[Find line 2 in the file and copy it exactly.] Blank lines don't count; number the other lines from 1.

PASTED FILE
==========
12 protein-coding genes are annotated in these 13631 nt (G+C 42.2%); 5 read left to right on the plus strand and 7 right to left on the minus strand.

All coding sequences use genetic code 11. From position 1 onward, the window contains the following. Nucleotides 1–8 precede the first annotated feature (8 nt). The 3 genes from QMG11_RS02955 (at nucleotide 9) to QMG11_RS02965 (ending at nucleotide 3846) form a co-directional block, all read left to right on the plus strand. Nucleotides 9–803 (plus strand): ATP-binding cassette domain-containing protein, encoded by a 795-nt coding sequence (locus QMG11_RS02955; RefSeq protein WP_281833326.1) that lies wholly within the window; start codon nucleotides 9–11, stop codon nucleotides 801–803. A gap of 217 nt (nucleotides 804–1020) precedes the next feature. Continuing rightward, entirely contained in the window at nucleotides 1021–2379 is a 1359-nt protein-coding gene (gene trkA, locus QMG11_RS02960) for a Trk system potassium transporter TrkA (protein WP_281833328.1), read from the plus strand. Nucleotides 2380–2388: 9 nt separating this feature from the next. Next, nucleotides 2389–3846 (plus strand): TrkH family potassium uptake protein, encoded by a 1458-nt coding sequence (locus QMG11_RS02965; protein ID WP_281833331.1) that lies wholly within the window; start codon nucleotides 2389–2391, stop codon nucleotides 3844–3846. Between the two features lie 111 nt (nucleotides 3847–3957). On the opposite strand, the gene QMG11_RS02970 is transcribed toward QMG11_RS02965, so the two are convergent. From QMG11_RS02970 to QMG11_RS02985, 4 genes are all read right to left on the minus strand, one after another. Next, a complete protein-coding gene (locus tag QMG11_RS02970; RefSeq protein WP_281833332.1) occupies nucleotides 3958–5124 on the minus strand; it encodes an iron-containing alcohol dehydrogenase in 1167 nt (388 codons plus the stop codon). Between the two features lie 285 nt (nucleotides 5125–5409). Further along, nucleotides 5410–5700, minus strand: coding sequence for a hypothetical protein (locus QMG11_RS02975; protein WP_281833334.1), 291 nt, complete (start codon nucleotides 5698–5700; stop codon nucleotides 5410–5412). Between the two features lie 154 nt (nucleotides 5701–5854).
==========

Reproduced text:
All coding sequences use genetic code 11. From position 1 onward, the window contains the following. Nucleotides 1–8 precede the first annotated feature (8 nt). The 3 genes from QMG11_RS02955 (at nucleotide 9) to QMG11_RS02965 (ending at nucleotide 3846) form a co-directional block, all read left to right on the plus strand. Nucleotides 9–803 (plus strand): ATP-binding cassette domain-containing protein, encoded by a 795-nt coding sequence (locus QMG11_RS02955; RefSeq protein WP_281833326.1) that lies wholly within the window; start codon nucleotides 9–11, stop codon nucleotides 801–803. A gap of 217 nt (nucleotides 804–1020) precedes the next feature. Continuing rightward, entirely contained in the window at nucleotides 1021–2379 is a 1359-nt protein-coding gene (gene trkA, locus QMG11_RS02960) for a Trk system potassium transporter TrkA (protein WP_281833328.1), read from the plus strand. Nucleotides 2380–2388: 9 nt separating this feature from the next. Next, nucleotides 2389–3846 (plus strand): TrkH family potassium uptake protein, encoded by a 1458-nt coding sequence (locus QMG11_RS02965; protein ID WP_281833331.1) that lies wholly within the window; start codon nucleotides 2389–2391, stop codon nucleotides 3844–3846. Between the two features lie 111 nt (nucleotides 3847–3957). On the opposite strand, the gene QMG11_RS02970 is transcribed toward QMG11_RS02965, so the two are convergent. From QMG11_RS02970 to QMG11_RS02985, 4 genes are all read right to left on the minus strand, one after another. Next, a complete protein-coding gene (locus tag QMG11_RS02970; RefSeq protein WP_281833332.1) occupies nucleotides 3958–5124 on the minus strand; it encodes an iron-containing alcohol dehydrogenase in 1167 nt (388 codons plus the stop codon). Between the two features lie 285 nt (nucleotides 5125–5409). Further along, nucleotides 5410–5700, minus strand: coding sequence for a hypothetical protein (locus QMG11_RS02975; protein WP_281833334.1), 291 nt, complete (start codon nucleotides 5698–5700; stop codon nucleotides 5410–5412). Between the two features lie 154 nt (nucleotides 5701–5854).